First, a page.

(I) Background (direct) interference: using a prismmonochromator, this is due mainly to hetero-chromatic spectral radiation by sodium and potas-sium, only a fraction being due to scattered light.(2) Enhancement or depression of calcium emission(indirect interference): the emission by calcium itselfis enhanced by sodium and potassium and depressedby certain anions, notably phosphate and sulphate.
Received for publication 21 November 1960.
(3) Alteration of the physical properties of thesolution because the quantity and dispersal of thespray reaching the flame may be influenced bydifferences in viscosity and surface tension due toprotein and other organic compounds.Many procedures for measuring calcium by flame
photometry involve prior separation of calcium frominterfering substances by precipitation of calciumoxalate (Powell, 1953; Chen and Toribara, 1953;Butterworth, 1957; Woollen and Walker, 1959) or bymeans of a cation exchange resin (Brabson andWilhide, 1954; Denson, 1954; Jackson and Irwin,1957). These preliminary steps are time-consumingand have errors of their own, thus combining dis-advantages of other methods for calcium deter-mination with those of flame photometry, whilelosing the simplicity of the latter.Apart from the separation of calcium from inter-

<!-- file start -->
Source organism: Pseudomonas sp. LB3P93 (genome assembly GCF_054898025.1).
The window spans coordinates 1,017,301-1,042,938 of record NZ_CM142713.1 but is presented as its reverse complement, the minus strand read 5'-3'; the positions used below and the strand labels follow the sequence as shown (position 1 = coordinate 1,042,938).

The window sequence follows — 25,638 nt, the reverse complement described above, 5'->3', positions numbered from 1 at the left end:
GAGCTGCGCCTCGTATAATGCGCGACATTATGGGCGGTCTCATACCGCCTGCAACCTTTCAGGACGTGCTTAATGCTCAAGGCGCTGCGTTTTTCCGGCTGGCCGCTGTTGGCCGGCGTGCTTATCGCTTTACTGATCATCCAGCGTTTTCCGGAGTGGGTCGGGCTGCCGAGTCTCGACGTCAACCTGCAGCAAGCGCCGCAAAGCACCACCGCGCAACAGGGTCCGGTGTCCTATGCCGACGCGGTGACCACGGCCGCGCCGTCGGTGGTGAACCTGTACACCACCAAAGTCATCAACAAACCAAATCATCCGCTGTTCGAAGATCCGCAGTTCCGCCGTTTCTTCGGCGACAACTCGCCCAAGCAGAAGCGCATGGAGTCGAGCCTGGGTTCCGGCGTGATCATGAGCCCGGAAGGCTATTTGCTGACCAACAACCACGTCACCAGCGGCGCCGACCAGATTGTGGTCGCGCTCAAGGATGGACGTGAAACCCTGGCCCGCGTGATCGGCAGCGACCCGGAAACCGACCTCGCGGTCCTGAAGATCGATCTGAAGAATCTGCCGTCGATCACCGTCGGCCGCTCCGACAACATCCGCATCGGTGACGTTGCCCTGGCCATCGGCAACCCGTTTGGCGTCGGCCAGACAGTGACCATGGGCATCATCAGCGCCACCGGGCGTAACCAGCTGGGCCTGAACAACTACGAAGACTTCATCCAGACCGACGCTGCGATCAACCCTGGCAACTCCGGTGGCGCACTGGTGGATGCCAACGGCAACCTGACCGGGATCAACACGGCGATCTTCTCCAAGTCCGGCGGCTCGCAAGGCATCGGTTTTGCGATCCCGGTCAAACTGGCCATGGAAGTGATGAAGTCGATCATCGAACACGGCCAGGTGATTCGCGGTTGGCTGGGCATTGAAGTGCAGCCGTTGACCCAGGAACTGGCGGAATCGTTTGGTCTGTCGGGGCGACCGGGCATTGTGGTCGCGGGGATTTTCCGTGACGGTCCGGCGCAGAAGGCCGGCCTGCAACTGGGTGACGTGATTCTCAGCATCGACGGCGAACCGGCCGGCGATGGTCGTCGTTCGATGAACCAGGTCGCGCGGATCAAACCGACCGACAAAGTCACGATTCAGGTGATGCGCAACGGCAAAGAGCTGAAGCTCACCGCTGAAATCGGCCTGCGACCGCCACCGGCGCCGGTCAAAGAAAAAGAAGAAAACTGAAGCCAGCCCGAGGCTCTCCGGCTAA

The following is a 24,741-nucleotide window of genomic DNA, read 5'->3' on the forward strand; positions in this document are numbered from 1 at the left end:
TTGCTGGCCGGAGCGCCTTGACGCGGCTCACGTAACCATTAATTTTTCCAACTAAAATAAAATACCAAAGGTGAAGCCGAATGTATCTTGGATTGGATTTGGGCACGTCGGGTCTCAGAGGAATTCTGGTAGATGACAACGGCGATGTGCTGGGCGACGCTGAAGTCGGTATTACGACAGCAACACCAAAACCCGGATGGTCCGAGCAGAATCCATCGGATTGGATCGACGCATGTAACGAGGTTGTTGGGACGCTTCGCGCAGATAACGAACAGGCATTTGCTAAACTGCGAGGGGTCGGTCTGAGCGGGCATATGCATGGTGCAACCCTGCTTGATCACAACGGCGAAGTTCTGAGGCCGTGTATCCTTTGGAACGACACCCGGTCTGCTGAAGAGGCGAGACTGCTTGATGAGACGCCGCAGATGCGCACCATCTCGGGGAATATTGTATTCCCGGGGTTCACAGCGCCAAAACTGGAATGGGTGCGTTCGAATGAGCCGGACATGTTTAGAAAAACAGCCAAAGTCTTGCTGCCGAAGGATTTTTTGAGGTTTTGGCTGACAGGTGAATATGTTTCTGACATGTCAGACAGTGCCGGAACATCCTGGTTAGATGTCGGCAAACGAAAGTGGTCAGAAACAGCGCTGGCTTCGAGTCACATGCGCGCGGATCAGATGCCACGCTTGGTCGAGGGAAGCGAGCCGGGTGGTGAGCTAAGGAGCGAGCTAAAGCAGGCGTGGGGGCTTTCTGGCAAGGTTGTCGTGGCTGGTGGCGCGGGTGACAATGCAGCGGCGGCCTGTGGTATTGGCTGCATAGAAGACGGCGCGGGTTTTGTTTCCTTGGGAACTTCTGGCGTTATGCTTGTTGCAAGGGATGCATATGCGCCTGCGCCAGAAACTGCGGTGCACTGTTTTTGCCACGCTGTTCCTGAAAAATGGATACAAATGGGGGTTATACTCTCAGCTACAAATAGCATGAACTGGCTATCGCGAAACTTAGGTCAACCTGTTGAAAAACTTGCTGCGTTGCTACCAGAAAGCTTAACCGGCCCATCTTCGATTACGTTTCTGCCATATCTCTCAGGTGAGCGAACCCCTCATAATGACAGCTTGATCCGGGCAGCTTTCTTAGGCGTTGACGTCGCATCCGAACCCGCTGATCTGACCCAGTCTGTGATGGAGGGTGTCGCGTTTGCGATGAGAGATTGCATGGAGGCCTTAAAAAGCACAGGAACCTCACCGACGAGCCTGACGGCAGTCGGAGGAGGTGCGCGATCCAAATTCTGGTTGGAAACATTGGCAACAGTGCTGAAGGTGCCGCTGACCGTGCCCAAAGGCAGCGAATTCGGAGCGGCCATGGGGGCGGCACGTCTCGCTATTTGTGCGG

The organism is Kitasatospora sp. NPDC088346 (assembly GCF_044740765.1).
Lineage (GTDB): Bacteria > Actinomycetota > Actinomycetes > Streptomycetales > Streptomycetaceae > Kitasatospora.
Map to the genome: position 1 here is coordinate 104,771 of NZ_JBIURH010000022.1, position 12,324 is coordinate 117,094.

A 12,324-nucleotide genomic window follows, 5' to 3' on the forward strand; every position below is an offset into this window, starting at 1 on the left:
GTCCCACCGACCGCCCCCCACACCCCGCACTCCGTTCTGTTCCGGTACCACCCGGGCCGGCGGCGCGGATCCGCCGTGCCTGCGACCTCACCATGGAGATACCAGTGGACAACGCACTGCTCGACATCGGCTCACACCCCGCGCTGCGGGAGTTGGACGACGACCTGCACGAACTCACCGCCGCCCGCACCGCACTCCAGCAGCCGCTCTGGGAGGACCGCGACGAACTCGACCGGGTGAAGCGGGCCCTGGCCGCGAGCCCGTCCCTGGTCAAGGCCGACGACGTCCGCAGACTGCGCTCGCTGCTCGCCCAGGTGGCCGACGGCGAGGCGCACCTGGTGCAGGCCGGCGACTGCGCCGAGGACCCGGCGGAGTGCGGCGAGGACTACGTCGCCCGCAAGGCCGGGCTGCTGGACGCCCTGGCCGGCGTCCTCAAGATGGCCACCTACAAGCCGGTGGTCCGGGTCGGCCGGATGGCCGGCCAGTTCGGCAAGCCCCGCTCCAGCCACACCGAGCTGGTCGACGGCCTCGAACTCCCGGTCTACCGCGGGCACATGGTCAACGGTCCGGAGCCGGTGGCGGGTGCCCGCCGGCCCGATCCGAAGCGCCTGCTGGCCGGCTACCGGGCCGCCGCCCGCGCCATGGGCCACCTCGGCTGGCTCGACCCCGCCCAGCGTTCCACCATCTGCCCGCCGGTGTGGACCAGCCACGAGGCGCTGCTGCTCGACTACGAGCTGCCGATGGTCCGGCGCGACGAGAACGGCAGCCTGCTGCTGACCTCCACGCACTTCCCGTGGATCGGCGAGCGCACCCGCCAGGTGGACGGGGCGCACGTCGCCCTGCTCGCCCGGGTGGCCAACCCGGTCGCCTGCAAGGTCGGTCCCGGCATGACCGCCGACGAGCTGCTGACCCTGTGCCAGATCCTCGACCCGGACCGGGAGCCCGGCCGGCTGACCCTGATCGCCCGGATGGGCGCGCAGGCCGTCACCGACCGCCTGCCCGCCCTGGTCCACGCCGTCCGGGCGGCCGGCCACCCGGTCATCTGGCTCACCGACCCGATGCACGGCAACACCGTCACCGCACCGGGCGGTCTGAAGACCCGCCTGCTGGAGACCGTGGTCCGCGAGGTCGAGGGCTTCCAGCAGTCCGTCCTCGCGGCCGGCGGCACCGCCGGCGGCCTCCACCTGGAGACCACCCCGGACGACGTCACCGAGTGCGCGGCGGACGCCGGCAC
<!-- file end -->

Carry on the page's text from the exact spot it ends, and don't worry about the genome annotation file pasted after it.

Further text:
fering substances, many methods have been intro-duced to control their effects, but none has beengenerally accepted. The complexity of interferingeffects makes the calculation of correction factors
J. K. Fawcett and V. Wynn
(Severinghaus and Ferrebee, 1950) impracticable.Synthetic standards (Chen and Toribara, 1953;MacIntyre, 1954; Teloh, 1958), with a compositionsimilar to that of the solutions analysed, cannot beused when the composition of the materials is widelyvariable. Internal standards (Baker, 1955) are of onlylimited value because few sources of interferenceaffect calcium emission and that of the internalstandard proportionately.Background correction (Vallee, 1954; Margoshes